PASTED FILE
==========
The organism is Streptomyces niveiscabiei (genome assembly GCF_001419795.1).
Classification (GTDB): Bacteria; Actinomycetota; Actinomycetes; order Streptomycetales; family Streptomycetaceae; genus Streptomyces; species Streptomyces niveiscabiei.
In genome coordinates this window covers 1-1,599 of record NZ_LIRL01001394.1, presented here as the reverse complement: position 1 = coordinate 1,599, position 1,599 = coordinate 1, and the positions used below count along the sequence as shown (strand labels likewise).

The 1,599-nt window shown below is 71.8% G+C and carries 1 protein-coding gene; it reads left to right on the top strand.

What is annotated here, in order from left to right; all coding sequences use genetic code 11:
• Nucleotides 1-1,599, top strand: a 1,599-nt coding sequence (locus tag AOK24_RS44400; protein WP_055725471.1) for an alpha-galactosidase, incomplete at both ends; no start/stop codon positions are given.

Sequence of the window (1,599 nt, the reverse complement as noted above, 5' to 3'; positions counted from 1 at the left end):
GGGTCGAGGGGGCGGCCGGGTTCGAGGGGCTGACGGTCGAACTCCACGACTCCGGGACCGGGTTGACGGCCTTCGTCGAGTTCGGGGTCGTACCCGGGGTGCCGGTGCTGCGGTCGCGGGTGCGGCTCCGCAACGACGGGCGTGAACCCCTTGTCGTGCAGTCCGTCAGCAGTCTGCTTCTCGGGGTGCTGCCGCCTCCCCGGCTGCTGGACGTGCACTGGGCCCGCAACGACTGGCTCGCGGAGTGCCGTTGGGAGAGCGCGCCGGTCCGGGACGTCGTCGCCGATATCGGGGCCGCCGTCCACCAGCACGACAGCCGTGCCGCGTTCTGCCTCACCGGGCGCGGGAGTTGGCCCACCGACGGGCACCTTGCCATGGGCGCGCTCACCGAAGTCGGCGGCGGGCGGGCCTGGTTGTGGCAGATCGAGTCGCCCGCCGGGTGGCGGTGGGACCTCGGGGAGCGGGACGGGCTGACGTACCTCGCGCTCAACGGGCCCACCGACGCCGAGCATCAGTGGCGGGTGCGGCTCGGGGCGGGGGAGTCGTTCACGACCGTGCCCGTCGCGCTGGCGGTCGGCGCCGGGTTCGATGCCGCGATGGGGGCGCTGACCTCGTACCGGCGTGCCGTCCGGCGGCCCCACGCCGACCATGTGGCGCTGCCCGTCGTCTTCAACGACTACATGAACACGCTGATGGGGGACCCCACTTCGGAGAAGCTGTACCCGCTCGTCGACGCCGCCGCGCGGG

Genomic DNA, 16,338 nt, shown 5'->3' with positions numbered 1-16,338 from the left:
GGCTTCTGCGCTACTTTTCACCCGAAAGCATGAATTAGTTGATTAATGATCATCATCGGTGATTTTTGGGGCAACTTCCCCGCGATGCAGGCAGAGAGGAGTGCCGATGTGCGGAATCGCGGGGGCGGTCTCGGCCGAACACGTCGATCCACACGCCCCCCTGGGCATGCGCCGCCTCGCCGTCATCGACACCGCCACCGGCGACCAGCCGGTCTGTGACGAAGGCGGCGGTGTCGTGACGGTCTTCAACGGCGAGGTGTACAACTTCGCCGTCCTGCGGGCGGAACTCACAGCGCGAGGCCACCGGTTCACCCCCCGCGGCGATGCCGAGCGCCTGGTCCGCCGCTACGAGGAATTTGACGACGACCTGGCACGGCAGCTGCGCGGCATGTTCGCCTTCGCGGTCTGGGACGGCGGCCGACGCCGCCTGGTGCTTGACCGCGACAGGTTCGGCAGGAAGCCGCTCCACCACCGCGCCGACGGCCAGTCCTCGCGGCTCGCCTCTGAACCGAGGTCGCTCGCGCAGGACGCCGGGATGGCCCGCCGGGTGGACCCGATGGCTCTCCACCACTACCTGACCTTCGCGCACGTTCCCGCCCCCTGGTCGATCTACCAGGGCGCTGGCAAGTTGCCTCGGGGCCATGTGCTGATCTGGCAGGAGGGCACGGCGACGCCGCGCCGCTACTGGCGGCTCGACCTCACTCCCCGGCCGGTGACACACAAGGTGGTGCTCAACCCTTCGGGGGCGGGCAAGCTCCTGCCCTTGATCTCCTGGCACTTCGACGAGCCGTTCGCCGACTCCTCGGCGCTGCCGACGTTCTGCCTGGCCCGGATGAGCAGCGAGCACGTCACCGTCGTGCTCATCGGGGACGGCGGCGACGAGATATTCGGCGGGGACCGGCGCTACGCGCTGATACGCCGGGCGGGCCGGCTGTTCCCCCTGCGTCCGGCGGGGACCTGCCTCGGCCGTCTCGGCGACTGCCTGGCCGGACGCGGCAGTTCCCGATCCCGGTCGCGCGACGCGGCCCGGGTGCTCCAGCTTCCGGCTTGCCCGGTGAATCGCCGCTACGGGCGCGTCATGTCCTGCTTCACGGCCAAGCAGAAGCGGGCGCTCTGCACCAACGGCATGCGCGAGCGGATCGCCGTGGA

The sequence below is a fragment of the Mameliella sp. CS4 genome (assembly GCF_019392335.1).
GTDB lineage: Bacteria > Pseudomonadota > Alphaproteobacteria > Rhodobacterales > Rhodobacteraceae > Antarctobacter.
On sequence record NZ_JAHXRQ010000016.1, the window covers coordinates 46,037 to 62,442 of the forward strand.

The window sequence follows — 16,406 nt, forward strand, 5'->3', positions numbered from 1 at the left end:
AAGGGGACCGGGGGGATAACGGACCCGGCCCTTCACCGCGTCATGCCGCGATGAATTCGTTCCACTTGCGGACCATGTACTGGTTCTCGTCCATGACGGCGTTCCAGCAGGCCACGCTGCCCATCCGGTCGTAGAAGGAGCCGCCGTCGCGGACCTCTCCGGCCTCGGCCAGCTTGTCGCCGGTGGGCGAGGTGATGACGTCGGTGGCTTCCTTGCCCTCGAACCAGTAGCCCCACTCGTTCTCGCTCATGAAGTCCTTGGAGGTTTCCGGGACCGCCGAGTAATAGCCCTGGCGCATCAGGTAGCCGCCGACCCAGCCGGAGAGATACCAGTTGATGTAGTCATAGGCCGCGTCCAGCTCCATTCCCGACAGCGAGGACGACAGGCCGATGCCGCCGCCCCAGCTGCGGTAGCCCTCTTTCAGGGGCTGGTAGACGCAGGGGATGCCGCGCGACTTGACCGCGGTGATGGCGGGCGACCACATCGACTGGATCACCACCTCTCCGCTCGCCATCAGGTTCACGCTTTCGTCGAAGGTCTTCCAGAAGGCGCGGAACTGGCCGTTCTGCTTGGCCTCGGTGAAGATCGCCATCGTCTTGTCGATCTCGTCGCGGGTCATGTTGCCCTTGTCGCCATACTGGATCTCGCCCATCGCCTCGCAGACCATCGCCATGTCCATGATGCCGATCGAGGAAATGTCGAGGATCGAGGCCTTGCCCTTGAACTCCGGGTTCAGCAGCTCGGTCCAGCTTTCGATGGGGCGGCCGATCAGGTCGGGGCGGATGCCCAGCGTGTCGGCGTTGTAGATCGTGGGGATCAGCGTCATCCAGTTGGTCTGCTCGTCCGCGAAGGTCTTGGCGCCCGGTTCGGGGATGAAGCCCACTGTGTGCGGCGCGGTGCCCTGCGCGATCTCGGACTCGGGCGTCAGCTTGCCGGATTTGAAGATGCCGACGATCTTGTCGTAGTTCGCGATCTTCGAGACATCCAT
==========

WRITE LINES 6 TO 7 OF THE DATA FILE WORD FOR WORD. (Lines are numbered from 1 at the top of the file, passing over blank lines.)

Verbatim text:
• Nucleotides 1-1,599, top strand: a 1,599-nt coding sequence (locus tag AOK24_RS44400; protein WP_055725471.1) for an alpha-galactosidase, incomplete at both ends; no start/stop codon positions are given.

Sequence of the window (1,599 nt, the reverse complement as noted above, 5' to 3'; positions counted from 1 at the left end):